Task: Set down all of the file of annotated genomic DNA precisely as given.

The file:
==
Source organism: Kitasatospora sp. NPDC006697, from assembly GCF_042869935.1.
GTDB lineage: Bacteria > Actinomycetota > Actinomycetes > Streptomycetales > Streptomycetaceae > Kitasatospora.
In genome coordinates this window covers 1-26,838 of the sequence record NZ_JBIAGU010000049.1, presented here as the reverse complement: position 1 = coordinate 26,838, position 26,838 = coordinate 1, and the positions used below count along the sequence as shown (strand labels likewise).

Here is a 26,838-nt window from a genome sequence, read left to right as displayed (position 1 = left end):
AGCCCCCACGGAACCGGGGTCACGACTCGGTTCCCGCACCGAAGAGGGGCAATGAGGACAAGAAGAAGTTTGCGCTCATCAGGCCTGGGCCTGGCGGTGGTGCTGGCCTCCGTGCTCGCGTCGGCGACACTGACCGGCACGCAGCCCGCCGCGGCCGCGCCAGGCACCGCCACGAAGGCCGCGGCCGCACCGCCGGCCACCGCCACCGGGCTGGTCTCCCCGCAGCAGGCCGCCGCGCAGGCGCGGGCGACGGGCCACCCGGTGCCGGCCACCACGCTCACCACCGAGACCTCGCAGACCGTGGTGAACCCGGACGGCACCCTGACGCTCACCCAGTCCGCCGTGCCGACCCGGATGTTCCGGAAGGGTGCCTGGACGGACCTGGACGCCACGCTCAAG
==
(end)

Source organism: Kitasatospora sp. NPDC006697, from assembly GCF_042869935.1.
GTDB lineage: Bacteria > Actinomycetota > Actinomycetes > Streptomycetales > Streptomycetaceae > Kitasatospora.
In genome coordinates this window covers 1-26,838 of the sequence record NZ_JBIAGU010000049.1, presented here as the reverse complement: position 1 = coordinate 26,838, position 26,838 = coordinate 1, and the positions used below count along the sequence as shown (strand labels likewise).

Here is a 26,838-nt window from a genome sequence, read left to right as displayed (position 1 = left end):
AGCCCCCACGGAACCGGGGTCACGACTCGGTTCCCGCACCGAAGAGGGGCAATGAGGACAAGAAGAAGTTTGCGCTCATCAGGCCTGGGCCTGGCGGTGGTGCTGGCCTCCGTGCTCGCGTCGGCGACACTGACCGGCACGCAGCCCGCCGCGGCCGCGCCAGGCACCGCCACGAAGGCCGCGGCCGCACCGCCGGCCACCGCCACCGGGCTGGTCTCCCCGCAGCAGGCCGCCGCGCAGGCGCGGGCGACGGGCCACCCGGTGCCGGCCACCACGCTCACCACCGAGACCTCGCAGACCGTGGTGAACCCGGACGGCACCCTGACGCTCACCCAGTCCGCCGTGCCGACCCGGATGTTCCGGAAGGGTGCCTGGACGGACCTGGACGCCACGCTCAAG